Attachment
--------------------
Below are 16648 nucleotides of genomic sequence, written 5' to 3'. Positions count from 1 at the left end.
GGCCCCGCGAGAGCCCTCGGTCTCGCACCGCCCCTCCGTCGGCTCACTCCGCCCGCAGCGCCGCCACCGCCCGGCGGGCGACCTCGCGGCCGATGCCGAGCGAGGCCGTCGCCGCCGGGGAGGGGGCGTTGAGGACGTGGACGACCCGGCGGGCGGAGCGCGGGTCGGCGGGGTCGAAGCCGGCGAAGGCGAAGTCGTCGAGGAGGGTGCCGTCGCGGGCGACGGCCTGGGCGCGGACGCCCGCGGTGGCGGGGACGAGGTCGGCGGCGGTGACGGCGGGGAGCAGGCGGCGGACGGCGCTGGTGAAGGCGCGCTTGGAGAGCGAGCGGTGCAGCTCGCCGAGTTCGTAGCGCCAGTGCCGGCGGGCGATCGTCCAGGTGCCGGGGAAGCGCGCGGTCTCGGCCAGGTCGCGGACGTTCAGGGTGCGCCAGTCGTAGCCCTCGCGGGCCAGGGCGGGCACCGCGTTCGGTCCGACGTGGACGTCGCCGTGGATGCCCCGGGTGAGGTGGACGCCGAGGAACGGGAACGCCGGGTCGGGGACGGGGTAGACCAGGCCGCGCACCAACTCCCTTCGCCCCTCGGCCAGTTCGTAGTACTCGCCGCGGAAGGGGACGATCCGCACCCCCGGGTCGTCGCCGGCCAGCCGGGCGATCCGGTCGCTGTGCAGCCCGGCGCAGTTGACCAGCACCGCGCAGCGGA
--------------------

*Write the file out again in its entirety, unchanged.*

Below are 16648 nucleotides of genomic sequence, written 5' to 3'. Positions count from 1 at the left end.
GGCCCCGCGAGAGCCCTCGGTCTCGCACCGCCCCTCCGTCGGCTCACTCCGCCCGCAGCGCCGCCACCGCCCGGCGGGCGACCTCGCGGCCGATGCCGAGCGAGGCCGTCGCCGCCGGGGAGGGGGCGTTGAGGACGTGGACGACCCGGCGGGCGGAGCGCGGGTCGGCGGGGTCGAAGCCGGCGAAGGCGAAGTCGTCGAGGAGGGTGCCGTCGCGGGCGACGGCCTGGGCGCGGACGCCCGCGGTGGCGGGGACGAGGTCGGCGGCGGTGACGGCGGGGAGCAGGCGGCGGACGGCGCTGGTGAAGGCGCGCTTGGAGAGCGAGCGGTGCAGCTCGCCGAGTTCGTAGCGCCAGTGCCGGCGGGCGATCGTCCAGGTGCCGGGGAAGCGCGCGGTCTCGGCCAGGTCGCGGACGTTCAGGGTGCGCCAGTCGTAGCCCTCGCGGGCCAGGGCGGGCACCGCGTTCGGTCCGACGTGGACGTCGCCGTGGATGCCCCGGGTGAGGTGGACGCCGAGGAACGGGAACGCCGGGTCGGGGACGGGGTAGACCAGGCCGCGCACCAACTCCCTTCGCCCCTCGGCCAGTTCGTAGTACTCGCCGCGGAAGGGGACGATCCGCACCCCCGGGTCGTCGCCGGCCAGCCGGGCGATCCGGTCGCTGTGCAGCCCGGCGCAGTTGACCAGCACCGCGCAGCGGA